When I teach about PowerShell, I usually say something along the lines of “double quotes are an indication to PowerShell that there’s some work to do here”.  I was thinking about this the other day and I think a shift in terminology will be helpful.  Calling them double- and single-quoted strings is descriptive, but not very helpful.

My proposal is simply this:

Single-quoted strings will henceforth be called “strings”.

Double-quoted strings will henceforth be called “string expressions”.

“String expression” gives me the idea that it is going to be evaluated.  Which fits double-quoted strings perfectly.  It’s also shorter than saying “double-quoted string”, which is a bonus.

“String” sounds (to me, at least), like something static.  Matches the situation again.

For those that think “why not just use double-quoted strings all the time?”, I would counter: Would you use Resolve-Path against C:\?  Probably not, because it would be a waste of time.  There’s nothing to do.  Resolve-Path expands wildcards and there are no wildcards there.  I guess you could use Resolve-Path with every path just to be safe…but you get the point.

What do you think of this proposal?  Do “string” and “string expression” convey enough that they should be used?  Let me know in the comments.

FWIW, I’m going to be using them whether you agree.  🙂

 

–Mike

Get-Learning – Launching Powershell

I thought I’d take a few minutes and show several ways to launch PowerShell. I’ll start with the basics and maybe by the end there will be something you haven’t seen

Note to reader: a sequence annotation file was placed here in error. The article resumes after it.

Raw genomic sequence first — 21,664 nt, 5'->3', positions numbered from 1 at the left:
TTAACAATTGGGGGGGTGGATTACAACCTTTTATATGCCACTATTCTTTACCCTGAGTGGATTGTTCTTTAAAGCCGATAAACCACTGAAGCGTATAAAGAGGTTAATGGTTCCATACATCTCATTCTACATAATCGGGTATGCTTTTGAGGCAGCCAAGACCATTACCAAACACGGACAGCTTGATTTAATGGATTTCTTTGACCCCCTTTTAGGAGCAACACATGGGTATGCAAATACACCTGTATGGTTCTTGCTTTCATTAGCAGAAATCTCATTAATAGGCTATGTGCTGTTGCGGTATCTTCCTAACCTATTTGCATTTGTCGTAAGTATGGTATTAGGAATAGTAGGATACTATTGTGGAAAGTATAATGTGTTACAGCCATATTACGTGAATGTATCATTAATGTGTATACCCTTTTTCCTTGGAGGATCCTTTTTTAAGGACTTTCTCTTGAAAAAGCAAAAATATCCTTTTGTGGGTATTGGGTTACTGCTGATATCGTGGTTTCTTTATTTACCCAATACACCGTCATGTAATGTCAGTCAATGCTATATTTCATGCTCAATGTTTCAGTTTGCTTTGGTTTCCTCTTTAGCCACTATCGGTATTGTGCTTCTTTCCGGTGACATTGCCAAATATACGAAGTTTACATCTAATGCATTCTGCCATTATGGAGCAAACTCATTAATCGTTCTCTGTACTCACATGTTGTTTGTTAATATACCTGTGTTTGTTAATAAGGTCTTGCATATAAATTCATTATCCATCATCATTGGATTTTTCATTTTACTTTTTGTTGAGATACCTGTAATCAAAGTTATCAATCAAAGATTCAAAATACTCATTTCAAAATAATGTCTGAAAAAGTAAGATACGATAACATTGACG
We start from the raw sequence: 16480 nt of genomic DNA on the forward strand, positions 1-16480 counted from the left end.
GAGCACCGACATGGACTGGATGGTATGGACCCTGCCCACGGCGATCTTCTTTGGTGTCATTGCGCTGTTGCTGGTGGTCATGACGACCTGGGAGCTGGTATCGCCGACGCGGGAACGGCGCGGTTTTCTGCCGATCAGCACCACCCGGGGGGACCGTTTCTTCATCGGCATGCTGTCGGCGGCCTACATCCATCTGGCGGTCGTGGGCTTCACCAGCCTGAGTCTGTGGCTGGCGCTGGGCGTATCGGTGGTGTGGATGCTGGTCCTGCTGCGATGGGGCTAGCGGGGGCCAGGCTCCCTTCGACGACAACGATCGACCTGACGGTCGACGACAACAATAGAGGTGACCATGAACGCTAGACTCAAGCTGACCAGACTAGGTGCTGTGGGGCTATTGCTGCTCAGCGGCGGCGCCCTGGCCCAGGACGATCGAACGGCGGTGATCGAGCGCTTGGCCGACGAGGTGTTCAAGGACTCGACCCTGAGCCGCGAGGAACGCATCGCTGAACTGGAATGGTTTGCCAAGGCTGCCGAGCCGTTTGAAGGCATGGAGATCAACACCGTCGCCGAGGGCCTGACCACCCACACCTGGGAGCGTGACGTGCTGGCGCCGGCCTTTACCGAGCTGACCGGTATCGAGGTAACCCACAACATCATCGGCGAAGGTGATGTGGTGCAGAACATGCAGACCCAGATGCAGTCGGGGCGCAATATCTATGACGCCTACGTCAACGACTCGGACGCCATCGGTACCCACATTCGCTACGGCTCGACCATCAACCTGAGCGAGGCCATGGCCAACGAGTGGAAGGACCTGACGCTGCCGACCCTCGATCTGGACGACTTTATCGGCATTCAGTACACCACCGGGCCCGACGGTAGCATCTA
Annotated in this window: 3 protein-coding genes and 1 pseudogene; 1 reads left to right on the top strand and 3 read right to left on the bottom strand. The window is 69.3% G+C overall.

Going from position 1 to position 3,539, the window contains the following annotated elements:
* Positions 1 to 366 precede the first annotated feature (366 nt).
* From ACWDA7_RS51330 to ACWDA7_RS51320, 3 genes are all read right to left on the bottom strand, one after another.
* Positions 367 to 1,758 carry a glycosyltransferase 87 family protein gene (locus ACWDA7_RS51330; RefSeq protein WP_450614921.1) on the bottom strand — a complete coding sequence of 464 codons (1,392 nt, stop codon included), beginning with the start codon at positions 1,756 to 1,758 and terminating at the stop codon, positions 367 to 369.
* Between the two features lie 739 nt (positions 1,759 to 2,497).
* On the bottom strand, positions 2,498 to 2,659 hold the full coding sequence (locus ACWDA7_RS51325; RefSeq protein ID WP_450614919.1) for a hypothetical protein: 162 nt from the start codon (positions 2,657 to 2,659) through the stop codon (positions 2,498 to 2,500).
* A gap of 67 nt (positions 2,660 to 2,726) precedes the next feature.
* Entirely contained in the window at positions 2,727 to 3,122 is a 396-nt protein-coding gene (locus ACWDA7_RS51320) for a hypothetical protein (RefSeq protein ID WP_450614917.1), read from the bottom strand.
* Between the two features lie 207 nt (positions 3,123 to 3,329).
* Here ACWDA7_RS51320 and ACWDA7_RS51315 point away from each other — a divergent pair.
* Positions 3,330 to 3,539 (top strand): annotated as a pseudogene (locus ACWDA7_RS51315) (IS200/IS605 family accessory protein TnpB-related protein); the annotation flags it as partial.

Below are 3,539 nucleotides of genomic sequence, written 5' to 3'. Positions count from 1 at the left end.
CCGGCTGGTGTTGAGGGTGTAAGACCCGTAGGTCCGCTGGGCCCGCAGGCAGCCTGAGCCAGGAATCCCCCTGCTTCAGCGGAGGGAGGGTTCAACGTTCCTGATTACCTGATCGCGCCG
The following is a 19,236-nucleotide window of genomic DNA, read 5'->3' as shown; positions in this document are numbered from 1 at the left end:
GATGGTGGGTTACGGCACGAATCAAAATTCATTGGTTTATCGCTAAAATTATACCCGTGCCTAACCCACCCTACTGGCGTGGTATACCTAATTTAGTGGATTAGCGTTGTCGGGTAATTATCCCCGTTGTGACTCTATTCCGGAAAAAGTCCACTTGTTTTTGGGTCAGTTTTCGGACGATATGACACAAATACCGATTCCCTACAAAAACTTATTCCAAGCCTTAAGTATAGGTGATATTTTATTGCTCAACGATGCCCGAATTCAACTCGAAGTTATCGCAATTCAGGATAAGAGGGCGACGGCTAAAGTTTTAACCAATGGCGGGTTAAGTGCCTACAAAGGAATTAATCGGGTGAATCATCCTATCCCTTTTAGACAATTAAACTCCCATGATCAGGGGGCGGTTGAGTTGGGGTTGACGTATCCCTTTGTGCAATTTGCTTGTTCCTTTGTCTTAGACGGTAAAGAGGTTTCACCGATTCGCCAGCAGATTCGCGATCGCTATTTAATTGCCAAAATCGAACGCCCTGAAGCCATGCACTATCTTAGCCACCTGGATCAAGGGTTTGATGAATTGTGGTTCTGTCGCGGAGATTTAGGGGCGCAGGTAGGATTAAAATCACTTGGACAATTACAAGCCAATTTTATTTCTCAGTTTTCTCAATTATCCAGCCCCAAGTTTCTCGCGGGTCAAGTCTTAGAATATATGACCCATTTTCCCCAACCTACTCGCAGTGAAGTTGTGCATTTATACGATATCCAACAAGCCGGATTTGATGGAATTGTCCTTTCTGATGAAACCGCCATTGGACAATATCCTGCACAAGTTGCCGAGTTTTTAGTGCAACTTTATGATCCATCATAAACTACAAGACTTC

before.

The Start Menu

One of the first places to look for PowerShell is in the Start Menu. Opening the start menu and typing “PowerShell” will get you something like this:


Note that there are several options

  • Windows PowerShell (64-bit console)
  • Windows PowerShell ISE (64-bit ISE)
  • PowerShell-6.0.0 (PowerShell Core…you might not have this)
  • Windows PowerShell (x86)  (32-bit console)
  • Windows PowerShell ISE (x86) (32-bit ISE)

There’s also a “debuggable package manager”, which is a Visual Studio 2017 tool (and essentially the 32-bit console).

For each of these, you can click on it to launch, but there are other options as well:

  • Click to run a standard PowerShell session
  • Right-Click and choose “Run As Administrator” to run an elevated session (if you are a local administrator)

You’ll also notice that the right-click menu has options to run the other versions (ISE/Console, 32/64-bit).

The Run dialog

From the Run dialog (Windows-R), you can type PowerShell or PowerShell_ISE to launch the 64-bit versions of these tools.